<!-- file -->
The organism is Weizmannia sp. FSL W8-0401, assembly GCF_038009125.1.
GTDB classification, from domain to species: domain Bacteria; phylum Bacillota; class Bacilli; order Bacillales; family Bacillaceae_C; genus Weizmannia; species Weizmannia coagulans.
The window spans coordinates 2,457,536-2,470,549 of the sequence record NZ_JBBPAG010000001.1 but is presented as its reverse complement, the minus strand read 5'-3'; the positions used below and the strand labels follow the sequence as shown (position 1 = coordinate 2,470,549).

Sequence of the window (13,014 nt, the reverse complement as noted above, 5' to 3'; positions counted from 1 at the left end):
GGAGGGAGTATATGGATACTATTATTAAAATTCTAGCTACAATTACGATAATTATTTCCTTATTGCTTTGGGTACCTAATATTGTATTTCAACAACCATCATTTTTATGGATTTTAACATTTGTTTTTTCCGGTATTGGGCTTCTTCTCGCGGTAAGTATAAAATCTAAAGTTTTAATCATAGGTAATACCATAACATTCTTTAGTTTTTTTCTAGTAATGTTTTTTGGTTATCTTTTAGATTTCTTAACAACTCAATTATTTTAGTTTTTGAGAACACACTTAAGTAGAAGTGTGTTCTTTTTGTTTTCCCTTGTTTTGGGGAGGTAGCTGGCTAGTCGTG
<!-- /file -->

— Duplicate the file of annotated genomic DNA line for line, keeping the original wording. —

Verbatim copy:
The organism is Weizmannia sp. FSL W8-0401, assembly GCF_038009125.1.
GTDB classification, from domain to species: domain Bacteria; phylum Bacillota; class Bacilli; order Bacillales; family Bacillaceae_C; genus Weizmannia; species Weizmannia coagulans.
The window spans coordinates 2,457,536-2,470,549 of the sequence record NZ_JBBPAG010000001.1 but is presented as its reverse complement, the minus strand read 5'-3'; the positions used below and the strand labels follow the sequence as shown (position 1 = coordinate 2,470,549).

Sequence of the window (13,014 nt, the reverse complement as noted above, 5' to 3'; positions counted from 1 at the left end):
GGAGGGAGTATATGGATACTATTATTAAAATTCTAGCTACAATTACGATAATTATTTCCTTATTGCTTTGGGTACCTAATATTGTATTTCAACAACCATCATTTTTATGGATTTTAACATTTGTTTTTTCCGGTATTGGGCTTCTTCTCGCGGTAAGTATAAAATCTAAAGTTTTAATCATAGGTAATACCATAACATTCTTTAGTTTTTTTCTAGTAATGTTTTTTGGTTATCTTTTAGATTTCTTAACAACTCAATTATTTTAGTTTTTGAGAACACACTTAAGTAGAAGTGTGTTCTTTTTGTTTTCCCTTGTTTTGGGGAGGTAGCTGGCTAGTCGTG